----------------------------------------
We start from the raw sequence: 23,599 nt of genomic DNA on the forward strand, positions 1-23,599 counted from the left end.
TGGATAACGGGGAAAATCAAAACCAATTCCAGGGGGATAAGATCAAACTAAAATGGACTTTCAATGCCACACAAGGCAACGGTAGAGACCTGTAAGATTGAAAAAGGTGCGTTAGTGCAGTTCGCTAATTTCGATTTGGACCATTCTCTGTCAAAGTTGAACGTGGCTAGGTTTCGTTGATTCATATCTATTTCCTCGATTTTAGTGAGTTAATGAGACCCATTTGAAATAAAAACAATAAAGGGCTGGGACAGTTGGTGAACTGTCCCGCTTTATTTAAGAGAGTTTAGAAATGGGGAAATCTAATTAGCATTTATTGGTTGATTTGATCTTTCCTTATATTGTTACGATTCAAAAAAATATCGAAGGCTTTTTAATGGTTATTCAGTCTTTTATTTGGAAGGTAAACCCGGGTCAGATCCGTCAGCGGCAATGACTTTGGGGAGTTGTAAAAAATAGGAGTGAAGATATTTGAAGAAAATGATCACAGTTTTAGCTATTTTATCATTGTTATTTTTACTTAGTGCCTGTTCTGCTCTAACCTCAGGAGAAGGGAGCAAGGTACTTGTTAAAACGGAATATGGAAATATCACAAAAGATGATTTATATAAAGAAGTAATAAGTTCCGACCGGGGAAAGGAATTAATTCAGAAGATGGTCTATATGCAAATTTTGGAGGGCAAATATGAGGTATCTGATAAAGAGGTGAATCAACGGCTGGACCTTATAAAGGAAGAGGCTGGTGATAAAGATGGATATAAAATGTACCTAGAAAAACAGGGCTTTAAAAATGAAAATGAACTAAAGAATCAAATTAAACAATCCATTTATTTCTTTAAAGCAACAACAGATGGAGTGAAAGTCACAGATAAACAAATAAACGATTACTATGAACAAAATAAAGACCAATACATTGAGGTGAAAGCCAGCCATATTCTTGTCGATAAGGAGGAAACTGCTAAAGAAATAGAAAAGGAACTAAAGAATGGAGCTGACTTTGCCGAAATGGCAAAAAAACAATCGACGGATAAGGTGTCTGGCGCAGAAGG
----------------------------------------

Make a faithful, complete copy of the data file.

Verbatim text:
We start from the raw sequence: 23,599 nt of genomic DNA on the forward strand, positions 1-23,599 counted from the left end.
TGGATAACGGGGAAAATCAAAACCAATTCCAGGGGGATAAGATCAAACTAAAATGGACTTTCAATGCCACACAAGGCAACGGTAGAGACCTGTAAGATTGAAAAAGGTGCGTTAGTGCAGTTCGCTAATTTCGATTTGGACCATTCTCTGTCAAAGTTGAACGTGGCTAGGTTTCGTTGATTCATATCTATTTCCTCGATTTTAGTGAGTTAATGAGACCCATTTGAAATAAAAACAATAAAGGGCTGGGACAGTTGGTGAACTGTCCCGCTTTATTTAAGAGAGTTTAGAAATGGGGAAATCTAATTAGCATTTATTGGTTGATTTGATCTTTCCTTATATTGTTACGATTCAAAAAAATATCGAAGGCTTTTTAATGGTTATTCAGTCTTTTATTTGGAAGGTAAACCCGGGTCAGATCCGTCAGCGGCAATGACTTTGGGGAGTTGTAAAAAATAGGAGTGAAGATATTTGAAGAAAATGATCACAGTTTTAGCTATTTTATCATTGTTATTTTTACTTAGTGCCTGTTCTGCTCTAACCTCAGGAGAAGGGAGCAAGGTACTTGTTAAAACGGAATATGGAAATATCACAAAAGATGATTTATATAAAGAAGTAATAAGTTCCGACCGGGGAAAGGAATTAATTCAGAAGATGGTCTATATGCAAATTTTGGAGGGCAAATATGAGGTATCTGATAAAGAGGTGAATCAACGGCTGGACCTTATAAAGGAAGAGGCTGGTGATAAAGATGGATATAAAATGTACCTAGAAAAACAGGGCTTTAAAAATGAAAATGAACTAAAGAATCAAATTAAACAATCCATTTATTTCTTTAAAGCAACAACAGATGGAGTGAAAGTCACAGATAAACAAATAAACGATTACTATGAACAAAATAAAGACCAATACATTGAGGTGAAAGCCAGCCATATTCTTGTCGATAAGGAGGAAACTGCTAAAGAAATAGAAAAGGAACTAAAGAATGGAGCTGACTTTGCCGAAATGGCAAAAAAACAATCGACGGATAAGGTGTCTGGCGCAGAAGG